Recently, I returned to my volunteer position of spiritual care at the local hospital. I took a year-and-a-half sabbatical after Glen had spent three weeks in that hospital before he died.
The first week back, I purposely avoided the second floor where we had our last goodbye with Glen. The next time I went, I decided I couldn’t ignore patients on that floor because of the feelings it might dredge up. Sure enough, a patient on my list was in room 224. I half-way hoped the patient would either be busy with a nurse, out for tests, or sleeping–all in which I would just pass on by. But the man I was to visit was in his bed and I couldn’t avoid crossing the threshold into the room.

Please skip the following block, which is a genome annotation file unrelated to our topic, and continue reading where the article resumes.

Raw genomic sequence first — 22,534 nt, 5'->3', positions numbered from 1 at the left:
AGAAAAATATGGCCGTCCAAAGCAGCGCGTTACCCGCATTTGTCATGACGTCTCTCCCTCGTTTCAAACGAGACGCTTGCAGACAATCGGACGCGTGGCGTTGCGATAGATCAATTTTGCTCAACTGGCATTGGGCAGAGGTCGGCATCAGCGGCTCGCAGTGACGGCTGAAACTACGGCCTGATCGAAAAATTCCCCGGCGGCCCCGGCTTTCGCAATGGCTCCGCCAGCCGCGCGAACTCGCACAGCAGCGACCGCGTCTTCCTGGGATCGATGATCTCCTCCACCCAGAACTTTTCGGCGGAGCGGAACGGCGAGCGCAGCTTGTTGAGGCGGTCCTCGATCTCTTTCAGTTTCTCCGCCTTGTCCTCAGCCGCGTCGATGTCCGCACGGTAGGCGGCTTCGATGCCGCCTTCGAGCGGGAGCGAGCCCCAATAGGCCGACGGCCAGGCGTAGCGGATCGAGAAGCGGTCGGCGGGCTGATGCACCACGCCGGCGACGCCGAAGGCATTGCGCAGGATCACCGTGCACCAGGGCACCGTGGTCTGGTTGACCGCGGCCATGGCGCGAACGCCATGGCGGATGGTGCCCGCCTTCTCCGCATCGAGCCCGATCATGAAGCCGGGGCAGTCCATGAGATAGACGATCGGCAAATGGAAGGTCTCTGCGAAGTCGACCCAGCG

The visit went okay, and I found myself silently praying for the health of the man–that he would walk out of this room healed and ready to get back to his normal life. There was no awkward or painful moments while in the room. A hospital room does not take on the soul of the patient.
My experience with Glen at his bedside has given me patience, insight, understanding, and purpose for visiting and praying for the patient. I’ll let God be the nurse and healer. It’s my job to help raise the spirits of the patient.
Thank you, Lord, for opportunities to share prayer and time chatting with the sick and lonely. Amen.